The Coach's gullibility — proven by his having become the Mole's "mark" — is used by Harry to help set up the successful scheme against George. Indeed, in the end George thinks he and Coach are scheming against Harry, having agreed to do so because Coach "is the last person Harry would figure being in on anything clever."

The poker game not only proved a good way to get back Coach's money, it helped further demonstrate certain characters' traits as well. Furthermore, the game served to forge deeper connections among the main cast members forced to band together against a villainous outsider — with all being set right (of course) in time for the next episode.

"Making mistakes and not caring" on Married... with Children

On the surface, the show Married... with Children harkened back to the domestic comedies of an earlier era such as discussed last week, although in truth it helped inaugurate a different, almost parodic wave of "dysfunctional family" TV comedies appearing during the late 1980s and after.

At the center was Al Bundy (Ed O'Neill), seemingly doomed to unenviable life as a shoe salesman whose wife Peggy (Katey Sagal) and two children constantly mock and disrespect him.

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"Married... with Children" aired from 1987 to 1997

Indeed, throughout the 11-season run of the show all of the Bundy family are often primarily antagonistic with one another. Even so, as some critics pointed out, despite its occasional farcical elements the show could be argued to have offered a more "realistic" depiction of family life than did more idealized older shows like Leave It To Beaver and Father Knows Best.

In 1987, the eighth episode of the first season, titled "The Poker Game," provided another example of how efficiently poker can be used to present characters early in a series.

Like happened in those earlier domestic dramas, poker is shown on Married... with Children as a source of division between men and women generally, and Al and Peggy in particular. When Al informs Peggy of his plans to play that night, Peggy complains.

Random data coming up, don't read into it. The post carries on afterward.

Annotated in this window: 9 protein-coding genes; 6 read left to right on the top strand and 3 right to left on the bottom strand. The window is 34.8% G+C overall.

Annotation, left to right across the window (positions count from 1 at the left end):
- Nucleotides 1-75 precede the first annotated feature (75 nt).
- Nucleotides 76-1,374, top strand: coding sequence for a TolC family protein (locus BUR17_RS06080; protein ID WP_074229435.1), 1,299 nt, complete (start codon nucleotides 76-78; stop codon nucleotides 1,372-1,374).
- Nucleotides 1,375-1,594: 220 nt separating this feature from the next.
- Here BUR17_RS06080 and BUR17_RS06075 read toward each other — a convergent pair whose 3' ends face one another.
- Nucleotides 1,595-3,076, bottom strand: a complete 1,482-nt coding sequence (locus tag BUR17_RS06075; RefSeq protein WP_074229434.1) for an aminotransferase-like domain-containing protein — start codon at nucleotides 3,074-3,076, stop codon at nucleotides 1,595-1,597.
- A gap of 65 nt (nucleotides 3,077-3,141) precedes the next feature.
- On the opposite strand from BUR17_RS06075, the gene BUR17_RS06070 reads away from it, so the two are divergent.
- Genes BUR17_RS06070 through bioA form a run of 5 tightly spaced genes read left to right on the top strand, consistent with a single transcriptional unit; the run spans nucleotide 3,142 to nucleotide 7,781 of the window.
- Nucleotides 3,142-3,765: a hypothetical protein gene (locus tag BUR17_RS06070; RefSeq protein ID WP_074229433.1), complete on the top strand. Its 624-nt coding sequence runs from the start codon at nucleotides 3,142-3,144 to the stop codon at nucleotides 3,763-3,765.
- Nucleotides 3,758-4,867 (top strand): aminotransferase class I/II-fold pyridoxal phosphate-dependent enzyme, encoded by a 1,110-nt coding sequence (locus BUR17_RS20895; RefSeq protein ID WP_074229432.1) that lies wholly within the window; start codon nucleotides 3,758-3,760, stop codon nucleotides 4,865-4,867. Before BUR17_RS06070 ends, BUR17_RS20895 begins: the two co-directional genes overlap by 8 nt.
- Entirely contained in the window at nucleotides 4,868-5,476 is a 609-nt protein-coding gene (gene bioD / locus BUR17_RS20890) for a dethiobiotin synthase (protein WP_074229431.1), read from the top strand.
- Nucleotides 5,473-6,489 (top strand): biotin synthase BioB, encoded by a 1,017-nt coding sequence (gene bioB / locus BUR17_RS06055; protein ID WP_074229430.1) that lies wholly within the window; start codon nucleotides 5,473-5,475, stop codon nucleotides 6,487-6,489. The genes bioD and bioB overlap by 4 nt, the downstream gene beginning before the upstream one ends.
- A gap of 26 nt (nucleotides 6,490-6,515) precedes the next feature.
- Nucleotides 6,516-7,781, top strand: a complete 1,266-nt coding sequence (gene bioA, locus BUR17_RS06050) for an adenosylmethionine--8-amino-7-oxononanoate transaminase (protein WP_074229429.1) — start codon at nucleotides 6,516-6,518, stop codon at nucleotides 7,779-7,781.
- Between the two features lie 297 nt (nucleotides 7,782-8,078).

"Oh gee, Al. That's great. Another night I don't get to go out and do anything. Thank you honey," she says sarcastically.

"Honey, you don't want to go out on Friday night," replies Al, not missing a beat. "Everyone and his wife is out on Friday!"


During these first few shows, the neighboring couple, Steve (David Garrison) and Marcy (Amanda Bearse), are presented as a contrast to the Bundys — a loving, mutually supportive couple. But the Bundys gradually influence them, and Steve's accompanying Al to the poker game provides a handy opportunity to illustrate such influence.

The five-card stud game is chauvinistic in an over-the-top way. Only men play (of course), with the table talk primarily focused on women's looks and a collective attempt to envision the "perfect woman" as constructed from various parts of female celebrities of the day. When one player has to leave early to take his wife to the ballet, he predictably earns the unrestrained derision of the others.

Steve can't comfortably engage in such talk, being sympathetic to his wife Marcy's feminist leanings. Nor does he play poker, being too risk-averse to gamble. The idea that Steve lacks the "masculinity" to play is thus unsubtly advanced.

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"Steve, you're a man!" says Al. "Lie like a duck."

You might guess where this is headed. Steve does eventually join the game after observing the others and deciding he can read everyone else's transparent tells. But things don't go as planned for Steve as he loses $300 — all of it to Al.

Knowing Marcy will be upset, Steve asks Al for advice. "Steve, you're a man!" says Al. "Lie like a duck."

Steve says he can't lie to Marcy. "Our relationship is based on honesty," he explains. Al only laughs, then shows he has no difficulty at all lying to Peggy when he tells her he lost as poker so as not to have to share his winnings with her.

A distraught Steve continues to consult with Al, whose advice to him underscores what at the time seemed a somewhat outrageous ethos for the father in a "family"-based sitcom:

"That's what being a man is all about, Steve. Making mistakes and not caring."

Here again poker helps the show's creators quickly position the characters for future comic situations, helping establish in this case Steve — the man sympathetic to women who avoids unnecessary risk and holds other "moral"-seeming views — as an object of ridicule while also confirming main protagonist Al's general misanthropy.

Conclusion

Next week we'll look at a few more examples of more recent television comedies using poker as a means to present characters early in their series runs.

From the forthcoming "Poker & Pop Culture: Telling the Story of America's Favorite Card Game." Martin Harris teaches a course in "Poker in American Film and Culture" in the American Studies program at UNC-Charlotte.